Live food, such as bloodworm and glassworm, will be needed at first, but frozen foods should be accepted once the fish have settled in.
The Gymnotiform knifefish of South America (not to be confused with the non-electric Notopterid knifefish of Africa) are ‘wave type’ fish and include the most commonly kept electric fish in the hobby, Apteronotus
albifrons, the Black ghost knifefish. This species is also the most highly recommended, providing its needs can be met.
While not exactly a stunner, the Black ghost is certainly a distinctive and unusual species, with its undulating fins and tendency to swim backwards. A. albifrons has been reported to reach 50cm in length, but 30cm is a more realistic
The EOD is continuously generated in either a sinusoidal wave or a pulse, which envelops the fish in a kind of force field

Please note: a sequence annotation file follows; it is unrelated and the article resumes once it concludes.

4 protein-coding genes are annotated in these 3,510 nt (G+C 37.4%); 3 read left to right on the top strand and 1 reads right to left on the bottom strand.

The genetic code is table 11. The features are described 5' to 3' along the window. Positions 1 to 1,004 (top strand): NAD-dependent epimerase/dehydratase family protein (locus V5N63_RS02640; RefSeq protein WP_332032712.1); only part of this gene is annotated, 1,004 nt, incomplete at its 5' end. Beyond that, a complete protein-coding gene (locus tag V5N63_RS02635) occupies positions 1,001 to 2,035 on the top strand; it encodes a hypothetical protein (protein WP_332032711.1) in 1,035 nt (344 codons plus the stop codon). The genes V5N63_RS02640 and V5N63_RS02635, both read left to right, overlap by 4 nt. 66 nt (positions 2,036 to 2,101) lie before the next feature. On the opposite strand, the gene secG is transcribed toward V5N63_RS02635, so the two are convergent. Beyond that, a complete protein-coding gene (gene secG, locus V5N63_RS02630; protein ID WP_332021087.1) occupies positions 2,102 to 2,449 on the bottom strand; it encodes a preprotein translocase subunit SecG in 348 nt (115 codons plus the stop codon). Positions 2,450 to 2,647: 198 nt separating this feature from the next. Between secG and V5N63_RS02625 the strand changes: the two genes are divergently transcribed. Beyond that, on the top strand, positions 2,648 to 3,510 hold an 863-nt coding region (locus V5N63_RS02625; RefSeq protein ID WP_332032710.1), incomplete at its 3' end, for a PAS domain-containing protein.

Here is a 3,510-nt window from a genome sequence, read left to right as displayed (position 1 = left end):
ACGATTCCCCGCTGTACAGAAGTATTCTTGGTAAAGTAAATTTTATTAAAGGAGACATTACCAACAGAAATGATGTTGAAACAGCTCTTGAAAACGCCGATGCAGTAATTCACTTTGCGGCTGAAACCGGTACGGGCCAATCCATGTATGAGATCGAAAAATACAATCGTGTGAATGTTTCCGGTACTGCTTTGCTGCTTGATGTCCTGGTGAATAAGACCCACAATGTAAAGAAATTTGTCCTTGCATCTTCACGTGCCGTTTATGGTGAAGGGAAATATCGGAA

maximum. Aim for a tank length of around 2m for a group of five.
Black ghosts are found in the Amazon basin of Peru and the Paraguay and Paraná rivers of Venezuela, where they are nocturnal hunters. The aquarium environment should reflect this, with extensive aquascaping, plus dim lighting and/or tannin staining in the water, allowing them to settle and be seen at their best (or seen at all, for that matter).
Black ghosts are fairly easy to care for – they’re micropredators and accept frozen foods such as bloodworm and Mysis, although live foods may need to be offered initially. It’s possible to house them with smaller heterospecifics, with medium to large South American tetras being ideal. The Brown ghost knifefish,